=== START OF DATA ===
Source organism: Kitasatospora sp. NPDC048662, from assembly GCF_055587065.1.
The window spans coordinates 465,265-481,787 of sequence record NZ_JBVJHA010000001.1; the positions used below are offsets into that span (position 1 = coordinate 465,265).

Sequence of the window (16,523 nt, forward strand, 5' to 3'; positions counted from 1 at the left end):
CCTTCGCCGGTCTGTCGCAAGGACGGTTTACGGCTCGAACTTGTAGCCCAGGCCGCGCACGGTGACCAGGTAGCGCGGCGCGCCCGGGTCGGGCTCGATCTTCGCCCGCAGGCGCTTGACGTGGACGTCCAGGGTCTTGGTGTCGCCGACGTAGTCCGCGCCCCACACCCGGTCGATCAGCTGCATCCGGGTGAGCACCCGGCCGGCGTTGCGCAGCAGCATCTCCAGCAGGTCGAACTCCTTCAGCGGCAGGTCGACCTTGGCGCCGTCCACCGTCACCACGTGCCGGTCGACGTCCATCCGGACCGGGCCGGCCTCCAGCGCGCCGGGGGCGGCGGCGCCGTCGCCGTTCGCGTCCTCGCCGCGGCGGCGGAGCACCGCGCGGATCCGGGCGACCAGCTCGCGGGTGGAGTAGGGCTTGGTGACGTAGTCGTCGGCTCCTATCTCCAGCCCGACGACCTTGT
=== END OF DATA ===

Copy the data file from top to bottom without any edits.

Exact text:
Source organism: Kitasatospora sp. NPDC048662, from assembly GCF_055587065.1.
The window spans coordinates 465,265-481,787 of sequence record NZ_JBVJHA010000001.1; the positions used below are offsets into that span (position 1 = coordinate 465,265).

Sequence of the window (16,523 nt, forward strand, 5' to 3'; positions counted from 1 at the left end):
CCTTCGCCGGTCTGTCGCAAGGACGGTTTACGGCTCGAACTTGTAGCCCAGGCCGCGCACGGTGACCAGGTAGCGCGGCGCGCCCGGGTCGGGCTCGATCTTCGCCCGCAGGCGCTTGACGTGGACGTCCAGGGTCTTGGTGTCGCCGACGTAGTCCGCGCCCCACACCCGGTCGATCAGCTGCATCCGGGTGAGCACCCGGCCGGCGTTGCGCAGCAGCATCTCCAGCAGGTCGAACTCCTTCAGCGGCAGGTCGACCTTGGCGCCGTCCACCGTCACCACGTGCCGGTCGACGTCCATCCGGACCGGGCCGGCCTCCAGCGCGCCGGGGGCGGCGGCGCCGTCGCCGTTCGCGTCCTCGCCGCGGCGGCGGAGCACCGCGCGGATCCGGGCGACCAGCTCGCGGGTGGAGTAGGGCTTGGTGACGTAGTCGTCGGCTCCTATCTCCAGCCCGACGACCTTGT